7.19.2011

Big changes for Saratoga Race Track's food and beverage businesses this year.

SARATOGA SPRINGS — This racing season, fans at the Saratoga Race Course will notice two big changes in the track’s food and beverage offerings: the absence of many local vendors and new low price points.

The New York Racing Association has been working with its dining subcontractor Centerplate, a hospitality business that oversees the food at professional sports stadiums and entertainment venues across the nation, to reinvent the food layout at the track in order to follow a new strategy and cut costs.

“For a great many years, it seems people haven’t been paying attention to the customer base at Saratoga,” said Centerplate General Manager Drew Revella. “They’ve been asking for increased variety and lower price points — we have a new management team and that’s what we’re doing to meet those needs.”

One of the ways that NYRA and Centerplate have responded to these needs is an overhaul of the vendor line up at the track. Many familiar businesses like P&H popcorn and Jack O’Brien’s 27 lemonade stands staffed primarily by local students won’t be returning trackside for the 2011 season.

What the cuts do allow, however, is the implementation of new lower price points on staple items like beer, lemonade and popcorn.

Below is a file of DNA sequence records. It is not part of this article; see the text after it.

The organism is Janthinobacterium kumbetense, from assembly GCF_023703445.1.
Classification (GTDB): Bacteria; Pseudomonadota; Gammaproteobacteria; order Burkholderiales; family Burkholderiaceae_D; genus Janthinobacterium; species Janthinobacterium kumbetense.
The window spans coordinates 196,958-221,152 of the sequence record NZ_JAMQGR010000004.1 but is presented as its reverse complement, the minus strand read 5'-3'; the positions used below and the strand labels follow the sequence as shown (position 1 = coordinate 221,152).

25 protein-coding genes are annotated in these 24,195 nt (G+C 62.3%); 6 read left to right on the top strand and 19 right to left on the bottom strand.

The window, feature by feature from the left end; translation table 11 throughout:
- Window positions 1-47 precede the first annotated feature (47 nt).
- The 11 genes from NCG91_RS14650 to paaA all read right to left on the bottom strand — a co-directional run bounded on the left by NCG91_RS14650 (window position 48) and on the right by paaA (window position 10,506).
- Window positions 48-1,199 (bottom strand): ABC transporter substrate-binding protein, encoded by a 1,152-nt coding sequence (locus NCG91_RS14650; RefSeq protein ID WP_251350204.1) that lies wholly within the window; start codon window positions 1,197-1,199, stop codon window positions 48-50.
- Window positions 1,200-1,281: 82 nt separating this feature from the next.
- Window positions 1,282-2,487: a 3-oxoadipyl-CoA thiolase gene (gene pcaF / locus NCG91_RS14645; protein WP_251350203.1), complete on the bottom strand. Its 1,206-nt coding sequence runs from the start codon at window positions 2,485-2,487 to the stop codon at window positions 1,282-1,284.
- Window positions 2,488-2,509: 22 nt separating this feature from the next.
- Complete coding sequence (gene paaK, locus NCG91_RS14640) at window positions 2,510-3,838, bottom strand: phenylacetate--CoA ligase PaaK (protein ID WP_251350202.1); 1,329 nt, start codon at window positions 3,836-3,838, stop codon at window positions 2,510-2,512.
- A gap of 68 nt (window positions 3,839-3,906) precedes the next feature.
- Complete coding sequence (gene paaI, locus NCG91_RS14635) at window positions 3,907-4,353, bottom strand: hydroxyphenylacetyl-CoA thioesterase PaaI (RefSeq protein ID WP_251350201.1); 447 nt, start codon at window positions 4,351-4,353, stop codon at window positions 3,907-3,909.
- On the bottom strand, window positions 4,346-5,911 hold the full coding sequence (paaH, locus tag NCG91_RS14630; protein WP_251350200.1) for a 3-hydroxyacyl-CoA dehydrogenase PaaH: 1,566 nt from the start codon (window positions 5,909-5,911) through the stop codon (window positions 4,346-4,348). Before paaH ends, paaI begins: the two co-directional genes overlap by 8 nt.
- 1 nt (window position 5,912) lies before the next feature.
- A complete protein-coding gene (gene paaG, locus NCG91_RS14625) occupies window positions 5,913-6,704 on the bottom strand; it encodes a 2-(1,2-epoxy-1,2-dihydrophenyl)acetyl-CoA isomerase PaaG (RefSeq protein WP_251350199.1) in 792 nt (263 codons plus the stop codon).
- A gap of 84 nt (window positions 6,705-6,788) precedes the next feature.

Mark Bardack, whose Ed Lewi firm handles public relations for Saratoga Race Course, revealed some of the reduced prices offered this year at the track.

In 2010 the cheapest beer option was a 20 oz. domestic beer that went for $6.75. This year the cheapest beer on-track is a 12 oz. domestic that will go for $3.

When it comes to imported beers, the prices have been slashed even further. In 2010 a 16 oz. imported beer sold for $8, this year a 12 oz. imported beer will go for $4.

Both NYRA and Centerplate acknowledged the value of including local businesses at the track, but Revella said that many of the old local lemonade and popcorn vendors were coming at an additional cost for the race course.

“As a company we realize the importance of Saratoga and its history,” Revella said. “We are a concessioner so things like popcorn and lemonade we already sell at our stands so there was really no need to have a secondary contractor do the things we already do and do well.”

With Centerplate running the concessions this year, they have been able to cut prices on more than just beer. It might not be from one of Jack O’Brien’s lemonade kids or a P&H vendor, but this year fans will be able to purchase a 16-oz. lemonade for $3.50 and a 32 oz. popcorn for $3.75. Last year, both items ran for $4.50 or more.

Another new addition is the $5 value meal in the backyard, which includes a choice of hot dog or slider as well as chips and a soda.

Other changes include the Carvel ice cream stand, which will be replaced with a new Dunkin’ Donuts booth offering a variety of cold and hot beverages and breakfast items.

“Carvel was kind of one dimensional in my opinion with their soft serve and we think Ben and Jerry’s can service the ice cream well,” Revella said about why the company chose to drop Carvel and expand Ben and Jerry’s.